Abraham Cahan (1860-1951), was a Lithuanian-born American author, socialist leader and editor of the Yiddish newspaper the Jewish Daily Forward.
The 1890s were a dark era for many Jews. Between 1887 and the outbreak of World War I, more than 2 million Jews came to America. Most were poor and came from what are now Russia, Ukraine, Poland, Lithuania and other centers of Eastern European Jewish life. The new arrivals clustered in unsanitary tenements, worked long hours in sweatshops and open air markets, spoke mainly Yiddish and possessed few skills with which to enter the English-language labor force. They faced religious prejudice and the challenges of adapting to an unfamiliar environment.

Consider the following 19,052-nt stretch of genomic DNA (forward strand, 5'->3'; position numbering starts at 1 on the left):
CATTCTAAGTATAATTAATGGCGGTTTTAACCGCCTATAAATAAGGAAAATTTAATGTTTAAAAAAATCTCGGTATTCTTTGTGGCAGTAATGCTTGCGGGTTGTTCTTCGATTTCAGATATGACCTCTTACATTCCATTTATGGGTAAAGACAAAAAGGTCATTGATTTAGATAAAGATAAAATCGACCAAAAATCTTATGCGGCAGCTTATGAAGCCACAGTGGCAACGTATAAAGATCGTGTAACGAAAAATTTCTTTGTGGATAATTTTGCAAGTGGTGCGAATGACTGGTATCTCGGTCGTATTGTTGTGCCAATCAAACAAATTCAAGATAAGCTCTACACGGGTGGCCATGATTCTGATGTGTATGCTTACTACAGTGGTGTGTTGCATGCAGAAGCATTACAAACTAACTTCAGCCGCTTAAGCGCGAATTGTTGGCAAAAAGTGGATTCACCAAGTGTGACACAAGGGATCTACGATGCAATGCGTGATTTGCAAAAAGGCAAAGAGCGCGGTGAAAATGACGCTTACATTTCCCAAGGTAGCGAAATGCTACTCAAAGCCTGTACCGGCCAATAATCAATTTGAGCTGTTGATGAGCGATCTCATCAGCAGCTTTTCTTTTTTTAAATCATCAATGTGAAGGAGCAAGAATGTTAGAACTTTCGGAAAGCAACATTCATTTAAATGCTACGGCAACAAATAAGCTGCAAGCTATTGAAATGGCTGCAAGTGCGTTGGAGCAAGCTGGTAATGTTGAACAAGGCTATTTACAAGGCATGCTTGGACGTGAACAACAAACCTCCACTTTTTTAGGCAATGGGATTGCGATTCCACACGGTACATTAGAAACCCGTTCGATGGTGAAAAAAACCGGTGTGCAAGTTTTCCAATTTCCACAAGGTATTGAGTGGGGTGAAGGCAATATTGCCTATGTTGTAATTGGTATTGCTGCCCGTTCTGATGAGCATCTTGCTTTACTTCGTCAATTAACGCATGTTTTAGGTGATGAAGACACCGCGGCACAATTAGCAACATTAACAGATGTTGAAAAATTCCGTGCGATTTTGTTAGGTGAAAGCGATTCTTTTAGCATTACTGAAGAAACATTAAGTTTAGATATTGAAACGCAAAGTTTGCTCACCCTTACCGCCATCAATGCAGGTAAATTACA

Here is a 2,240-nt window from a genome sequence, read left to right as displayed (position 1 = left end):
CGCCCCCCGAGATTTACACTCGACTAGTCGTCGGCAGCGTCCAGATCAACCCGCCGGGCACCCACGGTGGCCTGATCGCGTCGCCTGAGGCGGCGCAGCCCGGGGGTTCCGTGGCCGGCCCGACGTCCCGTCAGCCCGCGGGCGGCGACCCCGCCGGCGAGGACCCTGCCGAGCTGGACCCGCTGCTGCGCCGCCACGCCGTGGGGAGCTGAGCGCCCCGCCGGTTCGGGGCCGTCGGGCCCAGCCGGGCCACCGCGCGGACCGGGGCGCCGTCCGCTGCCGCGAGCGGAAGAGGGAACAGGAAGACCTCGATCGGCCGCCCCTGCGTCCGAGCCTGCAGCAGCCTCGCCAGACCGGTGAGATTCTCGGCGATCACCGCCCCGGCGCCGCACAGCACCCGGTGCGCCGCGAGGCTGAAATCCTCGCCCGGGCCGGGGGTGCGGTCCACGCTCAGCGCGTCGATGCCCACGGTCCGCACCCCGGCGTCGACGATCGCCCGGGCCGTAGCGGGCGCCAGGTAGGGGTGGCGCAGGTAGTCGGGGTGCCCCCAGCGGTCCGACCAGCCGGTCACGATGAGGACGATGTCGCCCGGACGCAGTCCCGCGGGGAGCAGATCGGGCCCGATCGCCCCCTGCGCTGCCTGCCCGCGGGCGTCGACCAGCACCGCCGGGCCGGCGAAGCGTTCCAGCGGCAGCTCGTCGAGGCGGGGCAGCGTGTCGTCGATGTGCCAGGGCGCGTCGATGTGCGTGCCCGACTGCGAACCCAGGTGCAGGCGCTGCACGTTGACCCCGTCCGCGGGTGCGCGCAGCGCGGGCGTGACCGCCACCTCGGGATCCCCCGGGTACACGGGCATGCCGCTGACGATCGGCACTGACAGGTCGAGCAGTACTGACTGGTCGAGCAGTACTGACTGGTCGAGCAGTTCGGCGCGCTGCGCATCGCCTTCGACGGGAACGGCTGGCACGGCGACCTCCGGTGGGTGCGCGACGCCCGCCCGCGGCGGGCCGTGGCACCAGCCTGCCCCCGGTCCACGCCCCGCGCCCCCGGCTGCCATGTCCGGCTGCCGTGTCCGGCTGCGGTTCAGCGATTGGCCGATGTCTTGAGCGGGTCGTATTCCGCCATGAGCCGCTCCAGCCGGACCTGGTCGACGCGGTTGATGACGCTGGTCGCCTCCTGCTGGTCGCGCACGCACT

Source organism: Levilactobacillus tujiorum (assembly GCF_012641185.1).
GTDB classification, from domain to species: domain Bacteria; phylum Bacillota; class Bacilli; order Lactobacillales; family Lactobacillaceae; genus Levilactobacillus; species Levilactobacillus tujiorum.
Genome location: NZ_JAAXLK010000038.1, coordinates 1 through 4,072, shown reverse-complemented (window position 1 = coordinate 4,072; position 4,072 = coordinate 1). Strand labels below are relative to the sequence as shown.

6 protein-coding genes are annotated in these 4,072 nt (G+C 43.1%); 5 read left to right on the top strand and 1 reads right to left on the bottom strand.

The Forward became a leading advocate for these Jewish immigrants. Named after the great Social Democratic newspaper in Berlin, the Forverts appeared on the streets of New York in April 1897, written entirely in Yiddish. Its first editor was 37-year-old Abraham Cahan.